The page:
Soy is one of the most researched foods on Earth. From sustainable growing practices to its effects on lowering blood cholesterol and weight loss, hundreds of studies are conducted on this unique bean each year. The Soyfoods Association of North America has scoured the data for you, and determined what is sound science based on study design, outcome, sample size and more.
Here's what you need to know from the best of 2015 research:
#1: It Was a Good Year for Older Women
No more hot flashes, mood changes or problems sleeping: post-menopausal women can celebrate with a tall soy latte! The European Food Safety Authority (EFSA) said that soy isoflavones, or phytoestrogens, are safe with no negative effects on mammary glands, uterus or thyroid, adding to a growing body of evidence that shows women can benefit from phytoestrogens and relieve menopause symptoms, such as hot flashes.
A study by Purdue University found an additional benefit of isoflavones for post-menopausal women – bone calcium retention. At 105 mg of isoflavones daily, or about four servings of traditional soyfoods, over a 50-day period, the women increased bone calcium retention by 7.6 percent, showing that soy is an effective bone-preserving agent. The study found benefit even when lower amounts of soyfoods were consumed.
#2: Healthy Moms, Healthy Babies
Soy doesn't just benefit older women; it benefits women of all ages – including those who are pregnant or trying to get pregnant.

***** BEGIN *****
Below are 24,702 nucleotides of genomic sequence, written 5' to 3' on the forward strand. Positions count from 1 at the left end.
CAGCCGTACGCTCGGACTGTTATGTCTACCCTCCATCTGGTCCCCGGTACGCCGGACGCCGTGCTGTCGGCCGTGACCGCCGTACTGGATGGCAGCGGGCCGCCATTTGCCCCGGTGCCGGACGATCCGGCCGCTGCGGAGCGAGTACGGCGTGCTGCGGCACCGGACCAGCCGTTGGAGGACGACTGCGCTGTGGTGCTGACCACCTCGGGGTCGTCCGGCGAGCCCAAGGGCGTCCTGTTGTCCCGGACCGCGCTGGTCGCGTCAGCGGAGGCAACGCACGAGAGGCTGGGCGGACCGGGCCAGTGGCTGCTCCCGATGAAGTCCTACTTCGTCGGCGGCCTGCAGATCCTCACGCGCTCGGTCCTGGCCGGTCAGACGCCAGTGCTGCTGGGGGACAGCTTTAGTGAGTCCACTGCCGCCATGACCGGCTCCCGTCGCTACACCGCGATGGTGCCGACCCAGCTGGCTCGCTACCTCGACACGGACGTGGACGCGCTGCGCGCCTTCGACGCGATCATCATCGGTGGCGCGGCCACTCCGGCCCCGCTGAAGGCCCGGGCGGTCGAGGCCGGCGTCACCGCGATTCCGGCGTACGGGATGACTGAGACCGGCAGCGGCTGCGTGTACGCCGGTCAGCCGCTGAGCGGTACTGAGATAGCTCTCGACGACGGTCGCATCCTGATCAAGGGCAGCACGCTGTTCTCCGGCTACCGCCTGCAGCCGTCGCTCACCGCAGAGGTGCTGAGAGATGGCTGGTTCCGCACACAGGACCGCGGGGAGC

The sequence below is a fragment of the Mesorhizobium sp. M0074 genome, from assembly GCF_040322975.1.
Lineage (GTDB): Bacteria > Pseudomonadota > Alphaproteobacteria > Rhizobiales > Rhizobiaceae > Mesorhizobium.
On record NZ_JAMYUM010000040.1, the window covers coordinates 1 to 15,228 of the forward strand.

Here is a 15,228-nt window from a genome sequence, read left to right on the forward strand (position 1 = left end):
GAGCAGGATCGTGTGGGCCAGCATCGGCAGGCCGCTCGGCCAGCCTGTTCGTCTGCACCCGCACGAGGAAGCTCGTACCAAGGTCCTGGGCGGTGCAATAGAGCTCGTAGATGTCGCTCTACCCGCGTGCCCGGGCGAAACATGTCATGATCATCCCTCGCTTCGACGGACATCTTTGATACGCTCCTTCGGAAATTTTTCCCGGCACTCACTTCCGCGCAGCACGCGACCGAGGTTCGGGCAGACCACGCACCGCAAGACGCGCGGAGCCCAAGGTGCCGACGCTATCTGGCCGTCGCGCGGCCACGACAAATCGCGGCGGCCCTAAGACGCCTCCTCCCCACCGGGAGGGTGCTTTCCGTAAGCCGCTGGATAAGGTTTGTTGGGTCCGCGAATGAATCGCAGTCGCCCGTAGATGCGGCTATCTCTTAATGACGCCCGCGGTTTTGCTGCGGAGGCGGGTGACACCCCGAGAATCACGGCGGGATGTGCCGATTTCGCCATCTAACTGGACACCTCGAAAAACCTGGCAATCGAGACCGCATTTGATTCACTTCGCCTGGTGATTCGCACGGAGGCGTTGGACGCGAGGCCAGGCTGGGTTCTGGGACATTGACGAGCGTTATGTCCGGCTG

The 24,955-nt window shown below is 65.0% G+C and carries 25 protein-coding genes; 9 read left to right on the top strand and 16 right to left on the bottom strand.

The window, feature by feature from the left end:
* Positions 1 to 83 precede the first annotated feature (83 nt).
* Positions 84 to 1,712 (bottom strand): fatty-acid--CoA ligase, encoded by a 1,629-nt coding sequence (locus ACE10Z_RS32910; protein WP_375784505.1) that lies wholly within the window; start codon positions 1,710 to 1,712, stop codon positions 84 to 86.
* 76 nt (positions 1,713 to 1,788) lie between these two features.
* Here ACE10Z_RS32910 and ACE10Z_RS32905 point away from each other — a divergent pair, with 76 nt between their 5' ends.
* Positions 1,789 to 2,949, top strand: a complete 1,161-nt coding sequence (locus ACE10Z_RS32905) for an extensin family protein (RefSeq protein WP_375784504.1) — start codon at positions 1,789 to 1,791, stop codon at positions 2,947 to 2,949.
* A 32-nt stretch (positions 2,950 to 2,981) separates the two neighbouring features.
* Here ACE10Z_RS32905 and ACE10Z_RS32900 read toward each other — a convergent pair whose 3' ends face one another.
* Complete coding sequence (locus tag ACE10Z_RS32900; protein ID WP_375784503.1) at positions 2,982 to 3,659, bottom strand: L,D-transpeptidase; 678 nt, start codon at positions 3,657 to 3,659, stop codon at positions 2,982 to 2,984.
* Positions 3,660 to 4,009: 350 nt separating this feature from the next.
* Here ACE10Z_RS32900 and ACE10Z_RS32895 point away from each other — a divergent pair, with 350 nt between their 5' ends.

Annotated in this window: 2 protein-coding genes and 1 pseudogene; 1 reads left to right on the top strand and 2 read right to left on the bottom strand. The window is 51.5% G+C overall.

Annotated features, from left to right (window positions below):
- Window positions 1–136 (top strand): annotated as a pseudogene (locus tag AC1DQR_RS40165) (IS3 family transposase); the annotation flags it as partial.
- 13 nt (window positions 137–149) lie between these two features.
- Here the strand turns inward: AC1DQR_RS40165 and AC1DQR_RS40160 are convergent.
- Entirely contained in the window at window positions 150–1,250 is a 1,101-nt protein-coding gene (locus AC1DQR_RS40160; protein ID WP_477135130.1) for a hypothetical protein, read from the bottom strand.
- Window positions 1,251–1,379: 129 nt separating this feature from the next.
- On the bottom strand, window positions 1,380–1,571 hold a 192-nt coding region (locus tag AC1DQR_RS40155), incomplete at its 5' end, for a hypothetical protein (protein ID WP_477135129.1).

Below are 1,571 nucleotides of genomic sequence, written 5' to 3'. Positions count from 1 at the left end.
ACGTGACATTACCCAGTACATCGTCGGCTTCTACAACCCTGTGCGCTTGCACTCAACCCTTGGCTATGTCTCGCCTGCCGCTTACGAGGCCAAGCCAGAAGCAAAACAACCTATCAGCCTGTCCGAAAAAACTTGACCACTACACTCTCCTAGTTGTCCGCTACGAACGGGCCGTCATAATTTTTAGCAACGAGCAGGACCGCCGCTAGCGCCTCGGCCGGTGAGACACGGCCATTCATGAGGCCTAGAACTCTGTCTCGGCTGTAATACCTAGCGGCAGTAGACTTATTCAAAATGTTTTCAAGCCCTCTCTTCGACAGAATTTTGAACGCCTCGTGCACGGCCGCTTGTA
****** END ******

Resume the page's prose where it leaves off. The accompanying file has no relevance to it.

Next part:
About 10 percent of women in the U.S. develop gestational diabetes, or high blood sugar, during pregnancy. If uncontrolled, gestational diabetes can lead to high blood pressure and a difficult delivery or C-section of a large baby that is at risk for obesity and type 2 diabetes later in life. A clinical trial found a diet with increased soy protein for six weeks of pregnancy significantly lowers fasting blood sugar, insulin levels, and fat circulating in the blood..
#3: Soy Found to Improve Fertility
Many women struggle with infertility, and for these prospective parents, they can face difficult medical regimens and stressful waiting. Good news for these couples: A large-scale study at a Boston fertility center showed female consumption of soy improved birth rates for couples undergoing fertility treatment.
For men, soy intake had no negative impact on fertility. A continuation of the study by Jorge Chavarro and team at Harvard University found male soyfood intake unrelated to clinical outcomes.
#4: Keeping Men Healthy
Men were definitely not left out of the soy research benefits this year. A Chinese study analyzing isoflavone levels in the blood discovered that those who consumed soy had the lowest likelihood of developing prostate cancer, and, even more, soy greatly reduced the risk of the cancer metastasizing, or spreading throughout the body.